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Democrat Says Claim That Toddlers Can Learn Immigration Law Is 'Stupid'

The Huffington Post The Huffington Post 9/03/2016 Elise Foley

WASHINGTON --   The top Senate Judiciary Committee Democrat has denounced the fact that toddlers and children are still going without lawyers in deportation cases and lambasted an immigration judge who downplayed that injustice.

Sen. Patrick Leahy (D-Vt.). challenged Attorney General Loretta Lynch on Wednesday over why the department she heads goes ahead with immigration cases even when children have no legal representation.

He directed most of his ire toward statements by immigration Judge Jack Weil, who said in a deposition released last week that even toddlers can represent themselves.

"I've taught immigration law literally to 3-year-olds and 4-year-olds. It takes a lot of time. It takes a lot of patience," the judge said during the deposition in October. "They get it. It's not the most efficient, but it can be done."

Leahy said he thinks he would have fired the judge "on the spot."

"I've been on this committee for decades, a lawyer for decades, I've never heard such a stupid, stupid, stupid thing from a judge or anybody else as that," he said at a Judiciary Committee hearing.

Later, he called it "a mark against this country" and said "it is a bad, bad image for a judge who would say something that stupid, that reprehensible, to be the face of the United States."

The exchange with Lynch -- who insisted as department officials have before that Weil was speaking in a personal capacity -- was an awkward one, since the Obama administration has simultaneously said representation for children is helpful and pressed forward with cases for children without it.

Lynch first told Leahy she shared his "puzzlement" over the statements, which Weil told The Washington Post had been taken out of context. Leahy interjected. "I'm not puzzled by it -- it's sheer anger," he said.

Having representation often makes the difference between asylum and deportation for women and children. Children with representation were allowed to remain in the U.S. in nearly three-quarters of cases from 2012 to 2014 analyzed by the Transactional Records Access Clearinghouse at Syracuse University. Children going before judges alone were allowed to stay in only 15 percent of cases.

There are outside groups and some governmental efforts to provide children and others with pro bono lawyers, but they can't meet demand. Apprehensions of families and unaccompanied children, most of them seeking asylum from Central American countries, surged in 2014. Many are still in removal proceedings. Numbers are high again this fiscal year , with about 20,500 unaccompanied children and 24,600 family units apprehended from October to the end of January.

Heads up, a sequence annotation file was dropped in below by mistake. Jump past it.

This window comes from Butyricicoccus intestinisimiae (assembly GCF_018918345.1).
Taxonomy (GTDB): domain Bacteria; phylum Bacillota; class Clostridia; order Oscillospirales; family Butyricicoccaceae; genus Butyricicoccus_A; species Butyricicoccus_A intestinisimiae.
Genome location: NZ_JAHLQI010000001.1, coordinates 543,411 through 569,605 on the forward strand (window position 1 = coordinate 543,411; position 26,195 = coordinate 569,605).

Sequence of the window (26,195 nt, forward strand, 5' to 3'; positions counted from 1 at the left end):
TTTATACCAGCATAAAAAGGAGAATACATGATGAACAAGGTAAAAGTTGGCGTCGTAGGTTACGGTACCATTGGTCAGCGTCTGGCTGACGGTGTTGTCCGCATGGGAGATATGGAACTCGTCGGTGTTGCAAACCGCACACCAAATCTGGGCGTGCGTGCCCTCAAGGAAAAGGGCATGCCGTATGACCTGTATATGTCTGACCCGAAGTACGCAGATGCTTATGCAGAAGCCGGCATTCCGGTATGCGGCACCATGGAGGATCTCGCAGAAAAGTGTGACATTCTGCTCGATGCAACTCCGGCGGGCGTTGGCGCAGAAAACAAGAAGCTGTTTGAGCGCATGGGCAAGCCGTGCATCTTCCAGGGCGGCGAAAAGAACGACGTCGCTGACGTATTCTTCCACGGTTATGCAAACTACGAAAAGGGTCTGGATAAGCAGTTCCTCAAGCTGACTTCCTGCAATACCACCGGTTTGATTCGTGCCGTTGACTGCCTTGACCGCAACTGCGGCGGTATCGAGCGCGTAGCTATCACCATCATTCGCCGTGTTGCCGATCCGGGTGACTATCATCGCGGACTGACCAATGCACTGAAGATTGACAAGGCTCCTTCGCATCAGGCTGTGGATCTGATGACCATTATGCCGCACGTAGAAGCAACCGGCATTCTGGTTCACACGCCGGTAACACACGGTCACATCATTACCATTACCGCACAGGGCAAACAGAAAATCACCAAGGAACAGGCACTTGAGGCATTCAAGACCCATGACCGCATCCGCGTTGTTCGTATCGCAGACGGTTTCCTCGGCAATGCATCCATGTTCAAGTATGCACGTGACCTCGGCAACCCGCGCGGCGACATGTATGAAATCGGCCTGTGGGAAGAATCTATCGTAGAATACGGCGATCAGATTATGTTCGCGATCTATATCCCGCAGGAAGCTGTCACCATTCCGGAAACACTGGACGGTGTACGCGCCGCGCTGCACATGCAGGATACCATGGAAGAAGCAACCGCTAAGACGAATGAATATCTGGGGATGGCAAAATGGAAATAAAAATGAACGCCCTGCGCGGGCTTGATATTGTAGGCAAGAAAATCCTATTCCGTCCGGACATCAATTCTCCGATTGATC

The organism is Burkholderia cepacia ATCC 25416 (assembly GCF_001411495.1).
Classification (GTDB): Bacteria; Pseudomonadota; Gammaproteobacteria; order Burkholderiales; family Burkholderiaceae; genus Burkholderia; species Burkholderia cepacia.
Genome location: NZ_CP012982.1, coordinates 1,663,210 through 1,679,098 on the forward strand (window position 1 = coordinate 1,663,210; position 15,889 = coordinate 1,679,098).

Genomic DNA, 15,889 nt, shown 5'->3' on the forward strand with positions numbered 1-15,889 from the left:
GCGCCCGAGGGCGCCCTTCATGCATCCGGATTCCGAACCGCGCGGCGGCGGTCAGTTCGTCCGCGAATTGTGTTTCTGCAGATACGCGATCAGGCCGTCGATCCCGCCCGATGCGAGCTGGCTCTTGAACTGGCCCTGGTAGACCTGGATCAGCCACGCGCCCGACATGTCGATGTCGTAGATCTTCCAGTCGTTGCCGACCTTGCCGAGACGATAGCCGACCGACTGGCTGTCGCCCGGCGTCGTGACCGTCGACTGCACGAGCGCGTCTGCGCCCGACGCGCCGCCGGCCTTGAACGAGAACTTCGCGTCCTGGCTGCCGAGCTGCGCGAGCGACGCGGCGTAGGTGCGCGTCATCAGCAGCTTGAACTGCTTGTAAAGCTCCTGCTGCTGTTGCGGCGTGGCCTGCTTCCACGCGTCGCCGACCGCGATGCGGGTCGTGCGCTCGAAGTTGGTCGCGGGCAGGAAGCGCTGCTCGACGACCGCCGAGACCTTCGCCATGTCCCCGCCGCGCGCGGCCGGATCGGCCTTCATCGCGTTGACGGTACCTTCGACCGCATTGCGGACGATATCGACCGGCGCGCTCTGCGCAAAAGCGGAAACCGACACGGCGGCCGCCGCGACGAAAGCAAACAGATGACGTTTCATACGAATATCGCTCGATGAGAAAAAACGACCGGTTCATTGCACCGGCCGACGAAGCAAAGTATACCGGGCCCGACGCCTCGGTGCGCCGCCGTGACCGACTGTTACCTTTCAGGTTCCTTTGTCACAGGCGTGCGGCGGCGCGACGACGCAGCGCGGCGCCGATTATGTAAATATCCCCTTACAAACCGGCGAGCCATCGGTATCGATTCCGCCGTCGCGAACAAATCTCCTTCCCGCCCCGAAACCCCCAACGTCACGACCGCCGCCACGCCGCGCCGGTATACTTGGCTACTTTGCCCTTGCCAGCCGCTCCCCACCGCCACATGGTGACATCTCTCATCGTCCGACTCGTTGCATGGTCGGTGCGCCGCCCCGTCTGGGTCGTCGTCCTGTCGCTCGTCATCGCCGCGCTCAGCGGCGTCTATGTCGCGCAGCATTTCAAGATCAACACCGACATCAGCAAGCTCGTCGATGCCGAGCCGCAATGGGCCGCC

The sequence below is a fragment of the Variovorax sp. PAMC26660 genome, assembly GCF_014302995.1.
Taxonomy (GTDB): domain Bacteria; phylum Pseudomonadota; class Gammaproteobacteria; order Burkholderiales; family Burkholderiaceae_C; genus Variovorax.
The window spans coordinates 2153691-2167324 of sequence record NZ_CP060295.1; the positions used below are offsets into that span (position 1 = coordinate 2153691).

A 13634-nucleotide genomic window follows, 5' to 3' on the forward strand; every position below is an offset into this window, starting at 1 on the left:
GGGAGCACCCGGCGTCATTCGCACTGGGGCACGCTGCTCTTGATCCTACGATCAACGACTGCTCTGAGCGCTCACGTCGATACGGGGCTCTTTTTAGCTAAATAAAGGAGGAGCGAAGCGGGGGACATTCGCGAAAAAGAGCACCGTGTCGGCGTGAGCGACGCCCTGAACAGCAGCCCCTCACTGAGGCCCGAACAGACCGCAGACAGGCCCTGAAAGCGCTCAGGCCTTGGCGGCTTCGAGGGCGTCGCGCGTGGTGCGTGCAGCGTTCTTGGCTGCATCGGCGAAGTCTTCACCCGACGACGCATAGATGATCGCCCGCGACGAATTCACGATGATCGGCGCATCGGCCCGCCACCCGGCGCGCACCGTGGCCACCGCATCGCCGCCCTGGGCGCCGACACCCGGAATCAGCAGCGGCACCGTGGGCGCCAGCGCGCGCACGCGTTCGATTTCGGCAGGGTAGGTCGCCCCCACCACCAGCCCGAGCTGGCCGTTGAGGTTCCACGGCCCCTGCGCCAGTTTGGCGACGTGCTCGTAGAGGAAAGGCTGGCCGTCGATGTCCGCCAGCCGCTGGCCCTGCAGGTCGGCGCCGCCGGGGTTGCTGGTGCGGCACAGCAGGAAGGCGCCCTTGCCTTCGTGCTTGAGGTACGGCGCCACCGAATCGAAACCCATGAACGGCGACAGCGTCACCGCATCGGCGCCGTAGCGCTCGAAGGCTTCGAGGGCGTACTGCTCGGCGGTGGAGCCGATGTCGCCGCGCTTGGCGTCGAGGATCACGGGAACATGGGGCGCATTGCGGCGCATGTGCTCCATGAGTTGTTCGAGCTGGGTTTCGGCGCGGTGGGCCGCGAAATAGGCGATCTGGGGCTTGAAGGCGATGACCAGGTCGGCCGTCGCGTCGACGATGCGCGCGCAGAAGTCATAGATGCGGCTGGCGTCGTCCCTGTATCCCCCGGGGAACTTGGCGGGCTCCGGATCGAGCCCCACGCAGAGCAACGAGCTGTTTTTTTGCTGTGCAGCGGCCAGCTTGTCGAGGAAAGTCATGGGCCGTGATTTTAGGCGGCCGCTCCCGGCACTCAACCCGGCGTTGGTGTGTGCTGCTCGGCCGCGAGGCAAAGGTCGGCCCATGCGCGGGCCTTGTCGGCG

Leahy and other Democratic lawmakers are pushing for legislation in both the House and the Senate that would require the government to provide counsel to children and other vulnerable individuals.

Lynch told the committee that the administration supports efforts from Congress "to strengthen the policies and laws that would enable us to have a lawyer for every individual." She also said that "in no way does the Department of Justice feel that children of that age, or even, frankly, children even older, can or should represent themselves individually."

She added that immigration judges "have an obligation to actually stop and put matters on hold if the litigant in front of them is not able to comprehend the matter."

Leahy asked why the Justice Department doesn't make it a policy that immigration proceedings cannot move forward for children until they have representation.

"I think you raise an excellent point and we may find ourselves there," Lynch said. "I think we're looking to find any various ways to support that and we're looking at various ways to get legal counsel appointed in every situation."

The American Civil Liberties Union and other advocacy groups are seeking a solution in the courts. They filed a class-action lawsuit in 2014, arguing that the government violated due process laws by failing to provide counsel for youths in immigration courts. Weil's deposition took place as part of that case. 

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